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Biblical plays between Czech drama and English comedy in early modern Central Europe
Pavel Drábek

.) These are the words of Adam Tesák Brodský at the beginning of his father Juraj Tesák Mošovský's Comedy from a Book of God's Testament Named Ruth ( Komedie z Kníhy Zákona Božího, jenž slove Ruth ; Ruth 1604), printed in Prague in 1604. What is more, Tesák Brodský admonishes that ‘nadto nesluší těmi, kteréž ex fontibus Israel, to jest, z studnic Písem svatých jsou sebrané, pohrdati’ (‘above all, it is unbeholding to scorn those comedies that are composed ex fontibus Israel , that is, from the springs of the Holy Scriptures’, A2r). 1

in Enacting the Bible in medieval and early modern drama
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From Les Bronzes to Ridicule
Lisa Downing

who performed an about-face in order to become a serious auteur , I will attempt to argue in this chapter that Leconte’s specific uses of comedy, throughout his filmmaking career to date, form a recognizable continuum and can therefore – to some extent - be read as an auteur ist signature. Although there is no doubt that the quality of Leconte’s films is inconsistent and that his humour has evolved from the

in Patrice Leconte
The episodic situation comedy revisited
Barry Langford

The question of what counts as an innovative feature in the development of a sitcom is difficult because in some ways we are talking about a framework so simple and so easy to recognise that the sitcom is, literally, child’s play. (Feuer 2001 :69) This essay takes a second look at the apparent simplicities of the situation comedy, comparing some ‘classic’ 1960s and 1970s British sitcoms with a more recent example, The Office (BBC 2001–3), with the aim of clarifying the relationship of narrative form to ideological and historical content. I have

in Popular television drama
Spanishness, dark comedy and horror
Juan F. Egea

translation. Whether these problems are cultural as well as linguistic is precisely one of the questions to be addressed in these pages. A cross between an indigenous dark comedy and an indie horror movie, Justino provokes generic considerations that are necessarily linked to questions – and questionings – of national cinema, which, in turn, raise issues of genre formation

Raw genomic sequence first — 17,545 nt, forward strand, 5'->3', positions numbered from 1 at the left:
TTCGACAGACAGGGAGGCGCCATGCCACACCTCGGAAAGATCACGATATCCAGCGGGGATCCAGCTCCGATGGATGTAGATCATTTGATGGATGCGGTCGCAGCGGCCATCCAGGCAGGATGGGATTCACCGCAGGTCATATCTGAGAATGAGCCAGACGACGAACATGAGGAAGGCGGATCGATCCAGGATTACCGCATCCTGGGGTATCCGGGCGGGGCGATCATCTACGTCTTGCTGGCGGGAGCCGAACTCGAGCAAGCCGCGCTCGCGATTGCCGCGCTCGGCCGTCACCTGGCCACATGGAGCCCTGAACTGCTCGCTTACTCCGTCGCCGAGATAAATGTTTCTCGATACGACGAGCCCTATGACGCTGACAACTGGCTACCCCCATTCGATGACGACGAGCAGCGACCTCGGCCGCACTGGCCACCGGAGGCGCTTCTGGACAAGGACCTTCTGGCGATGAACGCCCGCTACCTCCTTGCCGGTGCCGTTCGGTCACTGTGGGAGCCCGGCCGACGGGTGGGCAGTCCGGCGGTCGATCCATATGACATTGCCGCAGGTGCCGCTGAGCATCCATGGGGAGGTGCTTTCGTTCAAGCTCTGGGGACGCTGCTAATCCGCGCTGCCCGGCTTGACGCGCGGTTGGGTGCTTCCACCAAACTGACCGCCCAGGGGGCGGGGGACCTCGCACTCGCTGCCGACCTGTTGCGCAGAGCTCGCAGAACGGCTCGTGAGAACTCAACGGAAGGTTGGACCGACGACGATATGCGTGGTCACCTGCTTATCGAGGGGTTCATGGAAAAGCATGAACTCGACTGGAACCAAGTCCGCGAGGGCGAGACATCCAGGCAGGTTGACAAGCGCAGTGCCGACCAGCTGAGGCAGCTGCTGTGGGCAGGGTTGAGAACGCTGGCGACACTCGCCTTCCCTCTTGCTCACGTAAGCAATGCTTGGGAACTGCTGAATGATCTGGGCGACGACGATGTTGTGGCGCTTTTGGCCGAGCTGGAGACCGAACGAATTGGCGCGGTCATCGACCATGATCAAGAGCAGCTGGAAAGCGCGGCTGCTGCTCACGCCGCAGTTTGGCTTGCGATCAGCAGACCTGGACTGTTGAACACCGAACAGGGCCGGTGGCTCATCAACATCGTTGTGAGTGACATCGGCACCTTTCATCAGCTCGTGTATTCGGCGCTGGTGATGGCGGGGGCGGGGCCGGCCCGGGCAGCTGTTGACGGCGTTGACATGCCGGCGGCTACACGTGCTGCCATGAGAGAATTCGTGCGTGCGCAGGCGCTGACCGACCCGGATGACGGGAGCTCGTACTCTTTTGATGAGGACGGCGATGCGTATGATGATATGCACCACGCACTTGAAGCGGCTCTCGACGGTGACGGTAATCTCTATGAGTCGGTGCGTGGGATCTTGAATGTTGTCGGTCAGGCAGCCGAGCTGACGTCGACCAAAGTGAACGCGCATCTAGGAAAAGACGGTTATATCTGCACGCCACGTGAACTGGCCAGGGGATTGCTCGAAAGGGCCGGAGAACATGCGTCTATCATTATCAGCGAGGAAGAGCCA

in Contemporary Spanish cinema and genre
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R. S. White

pattern of expectations as yet awaiting content. It is the mould into which a story will be poured, the matrix that exists before words are supplied, and it will determine the emotional register of the experience (funny or sad? the bitter-sweet of tragi-comedy?). It anticipates a certain kind of closure, which may be satisfied or thwarted but still operates as a sustained expectation. The larger

in Shakespeare’s cinema of love
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Girls in the news
Peter William Evans

the so-called ‘Madcap Girls’ (Harper 2000 : 26) like Jessie Matthews, but equally suitable for casting in romantic comedies. Bank Holiday (1938) Referring to Bank Holiday , where as Nurse Catherine, Margaret Lockwood is caught between the competing attributes of two men, the conventional Geoff (Hugh Williams) and the more romantic Stephen (John Lodge), Bruce Babington defines her as a woman ‘moving

in Carol Reed
Life Is Sweet
Tony Whitehead

‘So long as you’re happy’: Life Is Sweet 5 An important development in Leigh’s working life came in 1989 when he formed the production company Thin Man Films with Simon Channing-Williams, who had first worked with him on Grown-Ups as first assistant director and had co-produced High Hopes. For the company’s first production, Leigh has said that he committed himself ‘to making a comedy that would have a potentially larger audience appeal than High Hopes’,1 and this he achieved, as Graham Fuller notes: ‘Lighter and sunnier in mood than High Hopes, but equally

in Mike Leigh
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The limits of comedy
Robert Duggan

Chapter 3 Martin Amis: the limits of comedy [I]n Angela Carter and Martin Amis, one finds Dickens’s impress, in particular the interest in the self as a public performer, an interest in grotesque portraiture and loud names, and in character as caricature, a vivid blot of essence. (Wood, 2002, 11) This chapter of the present study will look at the work of Martin Amis in the light of my earlier discussion of the grotesque in literature. I will be examining, among other works, his novels Money: A Suicide Note (1985a, first published 1984) and London Fields (1989

in The grotesque in contemporary British fiction
The comic art of housework
Julia Hallam

In the autumn of 2000 the original cast of Carla Lane’s Butterflies (BBC 1978–83), Wendy Craig (Ria Parkinson), Geoffrey Palmer (Ben Parkinson), Nicholas Lyndhust (Adam Parkinson) and Andrew Hall (Russell Parkinson), reassembled to celebrate Ria’s sixtieth birthday as part of the BBC’s annual charity appeal Comic Relief . Butterflies was a domestic situation comedy centred on the boredom and frustration of a ‘typical’ 1970s suburban housewife (white, middle-class and southern English) who teeters on the brink of having an affair but, overcome by guilt

in Popular television drama
Christine Cornea

practical terms, I was not only employed to convey characters in plays, television series and feature films, but also performed in experimental productions, musical shows, satirical comedy shows, television adverts, in-house training videos, corporate shows and documentaries. In short, I was also employed in productions that did not necessarily involve the sort of ‘character building’ most readily associated with ‘acting’ Beyond

in Genre and performance